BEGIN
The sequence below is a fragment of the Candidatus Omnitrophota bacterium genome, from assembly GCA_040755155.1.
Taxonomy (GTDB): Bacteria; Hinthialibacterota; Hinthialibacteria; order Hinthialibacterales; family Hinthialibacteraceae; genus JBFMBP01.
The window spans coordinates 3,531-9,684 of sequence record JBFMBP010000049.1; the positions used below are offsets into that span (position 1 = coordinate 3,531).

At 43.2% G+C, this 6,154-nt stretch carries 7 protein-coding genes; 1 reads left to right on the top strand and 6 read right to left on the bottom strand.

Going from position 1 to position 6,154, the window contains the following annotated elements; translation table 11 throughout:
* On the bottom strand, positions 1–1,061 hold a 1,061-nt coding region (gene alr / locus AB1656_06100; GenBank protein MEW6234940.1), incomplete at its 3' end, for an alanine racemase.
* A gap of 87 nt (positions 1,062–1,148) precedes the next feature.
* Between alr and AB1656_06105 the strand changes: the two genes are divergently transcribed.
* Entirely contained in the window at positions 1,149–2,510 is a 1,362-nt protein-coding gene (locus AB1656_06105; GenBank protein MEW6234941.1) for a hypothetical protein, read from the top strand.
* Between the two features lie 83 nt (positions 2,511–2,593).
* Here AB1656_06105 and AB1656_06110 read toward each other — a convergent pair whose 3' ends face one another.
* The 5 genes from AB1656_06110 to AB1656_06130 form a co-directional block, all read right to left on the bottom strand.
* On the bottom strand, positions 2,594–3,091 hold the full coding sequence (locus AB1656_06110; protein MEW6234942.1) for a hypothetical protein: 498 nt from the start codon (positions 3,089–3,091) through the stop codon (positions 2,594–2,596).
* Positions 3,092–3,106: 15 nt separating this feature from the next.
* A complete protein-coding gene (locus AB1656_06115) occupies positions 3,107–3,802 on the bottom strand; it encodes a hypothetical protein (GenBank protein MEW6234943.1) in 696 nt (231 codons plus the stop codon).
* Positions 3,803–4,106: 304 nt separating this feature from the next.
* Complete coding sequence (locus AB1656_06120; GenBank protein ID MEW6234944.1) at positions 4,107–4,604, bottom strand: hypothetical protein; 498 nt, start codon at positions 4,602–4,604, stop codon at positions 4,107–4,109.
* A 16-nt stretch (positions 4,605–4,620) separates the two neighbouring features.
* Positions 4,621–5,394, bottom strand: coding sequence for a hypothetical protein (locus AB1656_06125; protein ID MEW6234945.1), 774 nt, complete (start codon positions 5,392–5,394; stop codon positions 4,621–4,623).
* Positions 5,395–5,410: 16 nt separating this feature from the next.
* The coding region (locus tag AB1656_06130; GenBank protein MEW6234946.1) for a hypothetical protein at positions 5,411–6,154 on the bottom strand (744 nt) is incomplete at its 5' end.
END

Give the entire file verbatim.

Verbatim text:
The sequence below is a fragment of the Candidatus Omnitrophota bacterium genome, from assembly GCA_040755155.1.
Taxonomy (GTDB): Bacteria; Hinthialibacterota; Hinthialibacteria; order Hinthialibacterales; family Hinthialibacteraceae; genus JBFMBP01.
The window spans coordinates 3,531-9,684 of sequence record JBFMBP010000049.1; the positions used below are offsets into that span (position 1 = coordinate 3,531).

At 43.2% G+C, this 6,154-nt stretch carries 7 protein-coding genes; 1 reads left to right on the top strand and 6 read right to left on the bottom strand.

Going from position 1 to position 6,154, the window contains the following annotated elements; translation table 11 throughout:
* On the bottom strand, positions 1–1,061 hold a 1,061-nt coding region (gene alr / locus AB1656_06100; GenBank protein MEW6234940.1), incomplete at its 3' end, for an alanine racemase.
* A gap of 87 nt (positions 1,062–1,148) precedes the next feature.
* Between alr and AB1656_06105 the strand changes: the two genes are divergently transcribed.
* Entirely contained in the window at positions 1,149–2,510 is a 1,362-nt protein-coding gene (locus AB1656_06105; GenBank protein MEW6234941.1) for a hypothetical protein, read from the top strand.
* Between the two features lie 83 nt (positions 2,511–2,593).
* Here AB1656_06105 and AB1656_06110 read toward each other — a convergent pair whose 3' ends face one another.
* The 5 genes from AB1656_06110 to AB1656_06130 form a co-directional block, all read right to left on the bottom strand.
* On the bottom strand, positions 2,594–3,091 hold the full coding sequence (locus AB1656_06110; protein MEW6234942.1) for a hypothetical protein: 498 nt from the start codon (positions 3,089–3,091) through the stop codon (positions 2,594–2,596).
* Positions 3,092–3,106: 15 nt separating this feature from the next.
* A complete protein-coding gene (locus AB1656_06115) occupies positions 3,107–3,802 on the bottom strand; it encodes a hypothetical protein (GenBank protein MEW6234943.1) in 696 nt (231 codons plus the stop codon).
* Positions 3,803–4,106: 304 nt separating this feature from the next.
* Complete coding sequence (locus AB1656_06120; GenBank protein ID MEW6234944.1) at positions 4,107–4,604, bottom strand: hypothetical protein; 498 nt, start codon at positions 4,602–4,604, stop codon at positions 4,107–4,109.
* A 16-nt stretch (positions 4,605–4,620) separates the two neighbouring features.
* Positions 4,621–5,394, bottom strand: coding sequence for a hypothetical protein (locus AB1656_06125; protein ID MEW6234945.1), 774 nt, complete (start codon positions 5,392–5,394; stop codon positions 4,621–4,623).
* Positions 5,395–5,410: 16 nt separating this feature from the next.
* The coding region (locus tag AB1656_06130; GenBank protein MEW6234946.1) for a hypothetical protein at positions 5,411–6,154 on the bottom strand (744 nt) is incomplete at its 5' end.